Patient satisfaction is predictive of adherence, malpractice litigation and doctor-switching.
To investigate which factors of the first diagnostic consultation (FDC) influence patient satisfaction and which topics persons with multiple sclerosis (PwMS) thought were missing.
Using retrospective patient-reported data of the Swiss Multiple Sclerosis Registry from PwMS with relapsing disease onset, we fitted ordered logistic regression models on satisfaction with FDC, with socio-demographic and FDC features as explanatory factors.
386 PwMS diagnosed after 1995 were included. Good satisfaction with the FDC was associated with a conversation more than 20 min [multivariable odds ratio, 95% confidence interval 3.9 (2.42; 6.27)], covering many topics [1.35 (1.19; 1.54) per additional topic], the presence of a significant others [1.74 (1.03; 2.94) ], and shared decision making [3.39 (1.74; 6.59)]. Not receiving a specific diagnosis was main driver for low satisfaction [0.29 (0.15; 0.55)]. Main missing topics concerned long-term consequences (reported by 6.7%), psychological aspects (6.2%) and how to obtain support and further information (5.2%).
A conversation of more than 20 min covering many MS relevant topics, a clear communication of the diagnosis, the presence of a close relative or significant other, as well as shared decision making enhanced patient satisfaction with the FDC. ClinicalTrials.gov Identifier: NCT02980640
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The authors wish to thank the Swiss Multiple Sclerosis Society for funding the Swiss MS Registry. Moreover, we thank the study participants who not only contributed data but also were absolutely instrumental in all aspects of study design and conduct of the Swiss Multiple Sclerosis Registry. We further thank the members of the SMSR Data Center at the Epidemiology, Biostatistics and Prevention Institute of the University of Zurich. Members of the Swiss Multiple Sclerosis Registry are Bernd Anderseck, Pasquale Calabrese, Andrew Chan, Giulio Disanto, Britta Engelhardt, Claudio Gobbi, Roger Haussler, Christian P. Kamm, Susanne Kagi, Jurg Kesselring (President), Jens Kuhle (Chair of Clinical and Laboratory Research Committee), Roland Kurmann, Christoph Lotter, Kurt Luyckx, Doron Merkler, Patricia Monin, Stephanie Muller, Krassen Nedeltchev, Caroline Pot, Milo A. Puhan, Irene Rapold, Anke Salmen, Sven Schippling, Claude Vaney (Chair of Patient- and Population Research Committee), and Viktor von Wyl (Chair of IT and Data Committee).
This work was supported by the Swiss Multiple Sclerosis Society.
Conflicts of interest
CPK has received honoraria for lectures as well as research support from Biogen, Novartis, Almirall, Bayer Schweiz AG, Teva, Merck, Sanofi Genzyme, Roche, Celgene and the Swiss MS Society (SMSG). CG: The Employer Department of Neurology, Regional Hospital Lugano (EOC), Lugano, Switzerland receives financial support from Teva, Merck Serono, Biogen Idec, Bayer Schering, Genzyme, Roche and Novartis. The submitted work is not related to these agreements. CP has received travel support and participated to advisory board for Biogen Idec, Genzyme, Novartis and Roche. PC has received honoraria for speaking at scientific meetings, serving at scientific advisory boards and consulting activities from: Abbvie, Actelion, Almirall, Bayer-Schering, Biogen Idec, EISAI, Genzyme, Lundbeck, Merck Serono, Novartis, Pfizer, Teva, and Sanofi-Aventis; his research is also supported by the Swiss Multiple Sclerosis Society, the Swiss National Research Foundation and the SOFIA Foundation. AS received speaker honoraria and/or travel compensation for activities with Almirall Hermal GmbH, Biogen, Merck, Novartis, Roche, and Sanofi Genzyme; none related to this work. LA served on scientific advisory boards for Novartis Pharmaceuticals, Merck, Biogen, Sanofi Genzyme, Roche and Bayer; received funding for travel and/or speaker honoraria from Biogen, Sanofi Genzyme, Novartis, Merck Serono, Roche, Teva and the Swiss MS Society. LB, MP, JK, and VvW have nothing to disclose.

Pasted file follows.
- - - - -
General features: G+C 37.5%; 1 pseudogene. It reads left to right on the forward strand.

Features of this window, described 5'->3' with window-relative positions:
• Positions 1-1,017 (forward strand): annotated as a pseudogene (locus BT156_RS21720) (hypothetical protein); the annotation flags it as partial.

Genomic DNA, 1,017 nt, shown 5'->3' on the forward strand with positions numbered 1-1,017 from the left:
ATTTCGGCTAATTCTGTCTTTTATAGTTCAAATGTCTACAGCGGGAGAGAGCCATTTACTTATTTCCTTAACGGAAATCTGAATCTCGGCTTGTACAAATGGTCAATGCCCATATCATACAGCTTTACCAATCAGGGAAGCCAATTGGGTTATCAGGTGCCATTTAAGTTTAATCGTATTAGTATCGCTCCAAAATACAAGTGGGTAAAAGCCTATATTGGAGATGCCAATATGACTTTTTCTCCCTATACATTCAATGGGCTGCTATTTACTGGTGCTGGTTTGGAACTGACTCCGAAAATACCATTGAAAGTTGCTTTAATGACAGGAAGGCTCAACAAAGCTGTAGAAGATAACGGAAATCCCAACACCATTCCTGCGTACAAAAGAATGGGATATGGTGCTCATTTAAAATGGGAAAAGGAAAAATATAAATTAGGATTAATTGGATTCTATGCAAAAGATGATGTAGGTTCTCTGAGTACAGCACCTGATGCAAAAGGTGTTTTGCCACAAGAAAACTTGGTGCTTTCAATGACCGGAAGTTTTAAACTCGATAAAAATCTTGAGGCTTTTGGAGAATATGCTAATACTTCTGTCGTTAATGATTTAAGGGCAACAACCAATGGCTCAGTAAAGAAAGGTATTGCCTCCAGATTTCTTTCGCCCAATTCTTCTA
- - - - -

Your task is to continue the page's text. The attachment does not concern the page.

The SMSR was approved by the Cantonal Ethics Committee Zurich (Study number PB-2016-00894) and has been performed in accordance with the ethical standards laid down in the 1964 Declaration of Helsinki and its later amendments, and every patient has signed an informed consent prior to study entry.
Them members of For the Swiss Multiple Sclerosis Registry (SMSR) are listed in Acknowledgements.
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Kamm, C.P., Barin, L., Gobbi, C. et al. Factors influencing patient satisfaction with the first diagnostic consultation in multiple sclerosis: a Swiss Multiple Sclerosis Registry (SMSR) study. J Neurol 267, 153–161 (2020). https://doi.org/10.1007/s00415-019-09563-y
- First diagnostic consultation
- Multiple sclerosis
- Patient satisfaction
- Diagnosis communication
- Shared decision making